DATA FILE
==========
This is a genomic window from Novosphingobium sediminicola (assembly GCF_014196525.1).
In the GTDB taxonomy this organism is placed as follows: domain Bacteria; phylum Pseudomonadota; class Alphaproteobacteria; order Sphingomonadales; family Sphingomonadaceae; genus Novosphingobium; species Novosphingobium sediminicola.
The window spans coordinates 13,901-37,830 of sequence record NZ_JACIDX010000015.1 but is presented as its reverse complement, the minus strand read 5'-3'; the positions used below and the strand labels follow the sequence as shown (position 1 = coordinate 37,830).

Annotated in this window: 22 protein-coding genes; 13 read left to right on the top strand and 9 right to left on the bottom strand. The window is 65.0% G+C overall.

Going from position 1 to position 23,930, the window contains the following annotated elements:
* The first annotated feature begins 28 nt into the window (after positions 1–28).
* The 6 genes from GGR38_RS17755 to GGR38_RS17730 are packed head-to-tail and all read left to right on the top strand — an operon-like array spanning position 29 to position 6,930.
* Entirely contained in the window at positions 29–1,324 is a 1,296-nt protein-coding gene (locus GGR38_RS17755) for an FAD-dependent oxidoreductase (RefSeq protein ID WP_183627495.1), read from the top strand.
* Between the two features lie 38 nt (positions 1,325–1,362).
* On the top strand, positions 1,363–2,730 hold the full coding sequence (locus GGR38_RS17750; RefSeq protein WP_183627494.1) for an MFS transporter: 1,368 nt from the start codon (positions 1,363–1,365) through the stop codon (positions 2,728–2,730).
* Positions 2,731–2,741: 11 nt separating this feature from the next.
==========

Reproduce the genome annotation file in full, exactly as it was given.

This is a genomic window from Novosphingobium sediminicola (assembly GCF_014196525.1).
In the GTDB taxonomy this organism is placed as follows: domain Bacteria; phylum Pseudomonadota; class Alphaproteobacteria; order Sphingomonadales; family Sphingomonadaceae; genus Novosphingobium; species Novosphingobium sediminicola.
The window spans coordinates 13,901-37,830 of sequence record NZ_JACIDX010000015.1 but is presented as its reverse complement, the minus strand read 5'-3'; the positions used below and the strand labels follow the sequence as shown (position 1 = coordinate 37,830).

Annotated in this window: 22 protein-coding genes; 13 read left to right on the top strand and 9 right to left on the bottom strand. The window is 65.0% G+C overall.

Going from position 1 to position 23,930, the window contains the following annotated elements:
* The first annotated feature begins 28 nt into the window (after positions 1–28).
* The 6 genes from GGR38_RS17755 to GGR38_RS17730 are packed head-to-tail and all read left to right on the top strand — an operon-like array spanning position 29 to position 6,930.
* Entirely contained in the window at positions 29–1,324 is a 1,296-nt protein-coding gene (locus GGR38_RS17755) for an FAD-dependent oxidoreductase (RefSeq protein ID WP_183627495.1), read from the top strand.
* Between the two features lie 38 nt (positions 1,325–1,362).
* On the top strand, positions 1,363–2,730 hold the full coding sequence (locus GGR38_RS17750; RefSeq protein WP_183627494.1) for an MFS transporter: 1,368 nt from the start codon (positions 1,363–1,365) through the stop codon (positions 2,728–2,730).
* Positions 2,731–2,741: 11 nt separating this feature from the next.